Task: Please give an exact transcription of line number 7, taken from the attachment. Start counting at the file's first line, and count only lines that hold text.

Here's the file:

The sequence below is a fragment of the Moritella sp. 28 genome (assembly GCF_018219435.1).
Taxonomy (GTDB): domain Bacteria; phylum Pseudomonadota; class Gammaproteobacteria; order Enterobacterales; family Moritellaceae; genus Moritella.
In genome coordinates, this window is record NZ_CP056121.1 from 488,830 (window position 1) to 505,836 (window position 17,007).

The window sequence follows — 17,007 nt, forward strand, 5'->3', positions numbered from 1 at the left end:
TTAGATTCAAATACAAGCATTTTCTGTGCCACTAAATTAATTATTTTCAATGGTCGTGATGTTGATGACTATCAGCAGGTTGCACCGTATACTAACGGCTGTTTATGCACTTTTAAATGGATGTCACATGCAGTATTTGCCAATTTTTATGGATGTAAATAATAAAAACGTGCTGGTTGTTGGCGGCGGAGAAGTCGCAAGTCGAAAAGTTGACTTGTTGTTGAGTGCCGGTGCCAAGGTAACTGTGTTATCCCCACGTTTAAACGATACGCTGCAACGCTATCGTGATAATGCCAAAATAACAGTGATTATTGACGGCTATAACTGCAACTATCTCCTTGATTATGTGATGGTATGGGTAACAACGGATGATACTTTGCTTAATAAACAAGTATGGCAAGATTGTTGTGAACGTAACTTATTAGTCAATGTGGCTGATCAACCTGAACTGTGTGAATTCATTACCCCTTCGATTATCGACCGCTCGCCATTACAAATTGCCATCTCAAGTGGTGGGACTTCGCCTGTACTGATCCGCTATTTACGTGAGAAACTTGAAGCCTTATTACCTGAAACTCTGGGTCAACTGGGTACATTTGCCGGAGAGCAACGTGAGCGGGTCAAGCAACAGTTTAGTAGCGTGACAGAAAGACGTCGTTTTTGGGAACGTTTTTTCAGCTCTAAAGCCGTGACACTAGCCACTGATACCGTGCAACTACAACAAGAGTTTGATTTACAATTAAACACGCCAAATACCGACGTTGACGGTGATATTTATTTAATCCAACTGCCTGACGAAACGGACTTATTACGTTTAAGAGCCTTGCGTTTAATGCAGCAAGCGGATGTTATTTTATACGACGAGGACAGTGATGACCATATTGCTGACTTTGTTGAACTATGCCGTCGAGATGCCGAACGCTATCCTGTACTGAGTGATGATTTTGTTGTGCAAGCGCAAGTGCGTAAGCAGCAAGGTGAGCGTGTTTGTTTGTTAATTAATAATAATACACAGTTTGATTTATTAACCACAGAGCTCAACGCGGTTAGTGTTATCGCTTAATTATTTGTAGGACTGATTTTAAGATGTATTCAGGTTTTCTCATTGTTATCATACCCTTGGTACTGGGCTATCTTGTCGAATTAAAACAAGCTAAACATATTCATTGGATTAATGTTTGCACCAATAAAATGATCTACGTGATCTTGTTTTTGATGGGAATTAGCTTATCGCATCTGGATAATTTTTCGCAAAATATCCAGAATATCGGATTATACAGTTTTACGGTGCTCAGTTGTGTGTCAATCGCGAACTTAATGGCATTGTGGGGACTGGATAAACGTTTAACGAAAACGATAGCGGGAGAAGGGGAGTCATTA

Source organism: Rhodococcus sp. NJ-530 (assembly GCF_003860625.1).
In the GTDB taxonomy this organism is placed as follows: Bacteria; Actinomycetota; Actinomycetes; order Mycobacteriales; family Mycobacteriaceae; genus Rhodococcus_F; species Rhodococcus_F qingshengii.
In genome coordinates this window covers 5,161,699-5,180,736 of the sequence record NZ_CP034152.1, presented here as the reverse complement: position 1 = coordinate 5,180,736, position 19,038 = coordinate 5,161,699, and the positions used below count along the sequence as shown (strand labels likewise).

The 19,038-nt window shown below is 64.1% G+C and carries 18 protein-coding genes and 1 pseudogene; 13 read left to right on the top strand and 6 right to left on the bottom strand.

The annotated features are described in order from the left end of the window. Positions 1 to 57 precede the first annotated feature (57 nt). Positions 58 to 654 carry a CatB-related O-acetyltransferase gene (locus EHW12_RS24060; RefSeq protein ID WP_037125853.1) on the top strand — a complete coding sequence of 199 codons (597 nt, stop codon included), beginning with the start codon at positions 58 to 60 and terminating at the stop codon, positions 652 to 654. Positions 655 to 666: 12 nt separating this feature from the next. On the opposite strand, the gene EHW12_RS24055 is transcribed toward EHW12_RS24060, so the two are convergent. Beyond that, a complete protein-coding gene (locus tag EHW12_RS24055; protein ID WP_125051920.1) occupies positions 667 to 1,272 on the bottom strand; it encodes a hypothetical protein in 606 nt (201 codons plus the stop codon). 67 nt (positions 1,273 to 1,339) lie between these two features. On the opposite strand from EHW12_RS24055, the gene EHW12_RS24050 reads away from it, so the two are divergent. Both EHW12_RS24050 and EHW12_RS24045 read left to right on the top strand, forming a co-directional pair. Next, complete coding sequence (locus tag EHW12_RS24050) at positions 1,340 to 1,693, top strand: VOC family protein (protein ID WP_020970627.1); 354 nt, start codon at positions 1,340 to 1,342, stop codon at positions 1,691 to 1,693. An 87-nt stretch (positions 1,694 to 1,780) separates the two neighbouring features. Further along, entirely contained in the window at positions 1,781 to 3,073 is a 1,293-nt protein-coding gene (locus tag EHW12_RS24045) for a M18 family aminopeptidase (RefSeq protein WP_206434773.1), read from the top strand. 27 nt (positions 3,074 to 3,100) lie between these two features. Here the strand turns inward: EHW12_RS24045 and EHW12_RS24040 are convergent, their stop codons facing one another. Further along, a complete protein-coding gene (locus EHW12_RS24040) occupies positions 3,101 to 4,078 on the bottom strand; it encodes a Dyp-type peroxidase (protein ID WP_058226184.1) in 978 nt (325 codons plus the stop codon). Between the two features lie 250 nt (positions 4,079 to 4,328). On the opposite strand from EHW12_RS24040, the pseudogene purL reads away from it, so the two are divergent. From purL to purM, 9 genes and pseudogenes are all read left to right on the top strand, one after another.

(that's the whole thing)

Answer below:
In the GTDB taxonomy this organism is placed as follows: Bacteria; Actinomycetota; Actinomycetes; order Mycobacteriales; family Mycobacteriaceae; genus Rhodococcus_F; species Rhodococcus_F qingshengii.